Japan Atlas: Architecture 
Horyuji Temple

Location: Ikaruga City, Nara Pref. 

 Founded in 609. 

 The National Treasure buildings: 

 SAI-IN (West Temple) 
Nandaimon (Great South Gate): Reconstructed in 1438. 
Chumon (Center Gate): Built in the late 7th century. 
Kairo (Corridor): Built in the 8th century. 
Kondo (Main Hall): Built in the late 7th century. 
Goju-no-to (Five-storied Pagoda): Built in the late 7th century. 
Kyozo (Sutra Repository): Built in the early 8th century. 
Shoro (Bell tower): Reconstructed in the late 10th century. Holds the Japan's oldest copper bell. 
Daikodo (Great Lecture Hall): Reconstructed in 990. 
Shoryoin and Higashimuro (worship hall and priests' cells): Reconstructed in 1284. 
Sangyoin and Nishimuro (worship hall and priests' cells): Reconstructed in the 13th century. 
Saiendo (West Round Hall): Reconstructed in the 13th century. 
Kofuzo (storehouse with raised floor): Built in the 9th or 10th century. 
Jikido (Refectory): Built in the 8th century. 
Todaimon (Great East Gate): Built in the 8th century. 

 TO-IN (East Temple) 
Yumedono (main hall): Built in 739 and reconstructed in 1230. 
Denpodo (lecture hall): Built in 739. 
To-in Shoro (bell tower): Built in 1163 and reconstructed in the 13th century. 

 World Heritage registration: December 1993. 



The Treasure House of the Ancient Buddhist Art  

The Buddhist temple of Horyu-ji in Ikaruga City, Nara Prefecture, was founded by the then Emperor's son, Prince Regent Shotoku (574-622), who left his name as an excellent politician in 607 shortly after Buddhism was introduced to Japan in the mid-sixth century from China by way of the Korean Peninsula. It is said that the original temple was destroyed by fire in 670, and the existing buildings in the temple's main compound, Sai-in (West Temple), are those which had been rebuilt and completed by 711. The other compound, To-in (East Temple), was built by 739 at the site of Prince Shotoku's Ikaruga Palace in dedication to the Prince.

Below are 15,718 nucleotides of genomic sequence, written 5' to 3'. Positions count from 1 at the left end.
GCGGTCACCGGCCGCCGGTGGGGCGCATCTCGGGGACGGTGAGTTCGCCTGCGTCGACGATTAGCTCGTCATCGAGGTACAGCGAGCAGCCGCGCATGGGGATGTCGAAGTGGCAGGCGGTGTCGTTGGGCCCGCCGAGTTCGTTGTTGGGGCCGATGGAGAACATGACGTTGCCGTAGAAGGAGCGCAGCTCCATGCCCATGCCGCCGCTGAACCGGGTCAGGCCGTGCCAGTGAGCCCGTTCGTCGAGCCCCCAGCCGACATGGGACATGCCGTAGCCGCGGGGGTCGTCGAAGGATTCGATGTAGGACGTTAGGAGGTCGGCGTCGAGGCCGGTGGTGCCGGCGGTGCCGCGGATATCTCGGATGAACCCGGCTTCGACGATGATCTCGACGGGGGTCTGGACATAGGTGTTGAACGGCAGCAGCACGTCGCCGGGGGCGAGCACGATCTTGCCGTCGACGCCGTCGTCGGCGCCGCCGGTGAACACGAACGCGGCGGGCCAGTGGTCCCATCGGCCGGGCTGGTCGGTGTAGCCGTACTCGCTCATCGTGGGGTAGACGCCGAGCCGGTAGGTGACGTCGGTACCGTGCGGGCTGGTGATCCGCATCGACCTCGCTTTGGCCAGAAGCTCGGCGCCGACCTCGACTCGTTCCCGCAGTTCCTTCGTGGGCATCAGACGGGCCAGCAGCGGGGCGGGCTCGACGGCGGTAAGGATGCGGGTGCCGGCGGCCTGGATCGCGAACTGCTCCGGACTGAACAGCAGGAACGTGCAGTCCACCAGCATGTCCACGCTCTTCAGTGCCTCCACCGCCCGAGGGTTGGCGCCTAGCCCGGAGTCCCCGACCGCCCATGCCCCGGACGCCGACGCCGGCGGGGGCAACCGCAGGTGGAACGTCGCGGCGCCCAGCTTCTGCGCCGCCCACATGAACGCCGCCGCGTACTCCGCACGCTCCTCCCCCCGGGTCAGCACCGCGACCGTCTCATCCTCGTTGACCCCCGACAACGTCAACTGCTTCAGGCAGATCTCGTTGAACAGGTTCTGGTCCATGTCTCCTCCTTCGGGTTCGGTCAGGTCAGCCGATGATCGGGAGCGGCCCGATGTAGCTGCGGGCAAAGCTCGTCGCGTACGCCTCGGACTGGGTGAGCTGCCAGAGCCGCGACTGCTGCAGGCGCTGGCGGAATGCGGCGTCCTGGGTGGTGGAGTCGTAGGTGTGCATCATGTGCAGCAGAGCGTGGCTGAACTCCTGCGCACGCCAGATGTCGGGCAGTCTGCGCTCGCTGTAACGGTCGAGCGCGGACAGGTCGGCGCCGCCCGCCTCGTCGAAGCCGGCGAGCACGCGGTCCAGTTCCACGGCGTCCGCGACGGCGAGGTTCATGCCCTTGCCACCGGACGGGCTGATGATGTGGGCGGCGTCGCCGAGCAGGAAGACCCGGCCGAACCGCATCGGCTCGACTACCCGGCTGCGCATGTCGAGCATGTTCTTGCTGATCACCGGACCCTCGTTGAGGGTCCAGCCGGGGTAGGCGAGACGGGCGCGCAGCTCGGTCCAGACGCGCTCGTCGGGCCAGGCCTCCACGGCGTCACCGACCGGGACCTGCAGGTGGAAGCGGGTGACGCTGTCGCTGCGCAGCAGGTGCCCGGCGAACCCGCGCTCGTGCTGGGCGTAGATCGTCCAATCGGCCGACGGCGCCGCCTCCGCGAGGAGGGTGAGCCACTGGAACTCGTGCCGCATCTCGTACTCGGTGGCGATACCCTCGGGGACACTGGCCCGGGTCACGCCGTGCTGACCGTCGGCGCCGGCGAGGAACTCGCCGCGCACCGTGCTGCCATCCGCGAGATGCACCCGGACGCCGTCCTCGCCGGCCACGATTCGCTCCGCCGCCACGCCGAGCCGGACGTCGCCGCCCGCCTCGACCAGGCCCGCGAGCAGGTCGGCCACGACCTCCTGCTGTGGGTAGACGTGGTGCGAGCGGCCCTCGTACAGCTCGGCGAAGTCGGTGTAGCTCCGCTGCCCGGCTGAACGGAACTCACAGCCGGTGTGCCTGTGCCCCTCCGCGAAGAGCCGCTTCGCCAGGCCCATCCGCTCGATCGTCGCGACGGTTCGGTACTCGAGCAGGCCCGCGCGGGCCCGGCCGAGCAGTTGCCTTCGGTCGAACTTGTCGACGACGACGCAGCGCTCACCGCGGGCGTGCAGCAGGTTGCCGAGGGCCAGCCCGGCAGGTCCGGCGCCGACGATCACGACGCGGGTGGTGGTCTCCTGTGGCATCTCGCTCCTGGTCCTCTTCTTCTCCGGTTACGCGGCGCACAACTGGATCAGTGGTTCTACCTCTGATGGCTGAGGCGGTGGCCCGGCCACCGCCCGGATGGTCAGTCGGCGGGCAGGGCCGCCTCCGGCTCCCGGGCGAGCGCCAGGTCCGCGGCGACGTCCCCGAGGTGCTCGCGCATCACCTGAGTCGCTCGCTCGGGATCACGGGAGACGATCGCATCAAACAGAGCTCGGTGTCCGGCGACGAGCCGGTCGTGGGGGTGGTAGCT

The Kondo, the main hall of Sai-in, was completed by 680, followed by the pagoda, the inner gate, and the corridor. These buildings are the world's oldest wooden structures still standing today. The structure and design found in these buildings were developed under the influence of Chinese culture of the 6th century. Along the corridor, there stand a bell tower and a sutra repository, and the Great Lecture Hall which was rebuilt in the 10th century.  

The main hall of To-in is called Yumedono, "Dream Hall," which is an elegant octagonal building. Yumedono, and the Denpodo, a lecture hall, and the priests' living quarters behind it date back to the 8th century. The corridor surrounding Yumedono, the Raido (worship hall), and other buildings were rebuilt in the 13th century.  

As wooden structures require careful, regular maintenance to preserve them, the buildings have been reconstructed and repaired every hundreds of years on a large scale. Between 1933 and 1953, all the buildings were dismantled and rebuilt, and restored to the original structures.  

There is no other example in the world in which outstanding wooden structures of different ages spanning from the 7th to the 19th centuries are concentrated in one area and preserved. Most of the temple buildings are designated as National Treasures or Important Cultural Assets. In 1993, the Horyu-ji and other Buddhist buildings in the surrounding area were registered on UNESCO's World Heritage list.  

Photo: The temple of Horyu-ji. (The Japan Foundation) 

Unauthorized reproduction of the photos in this page is prohibited. 

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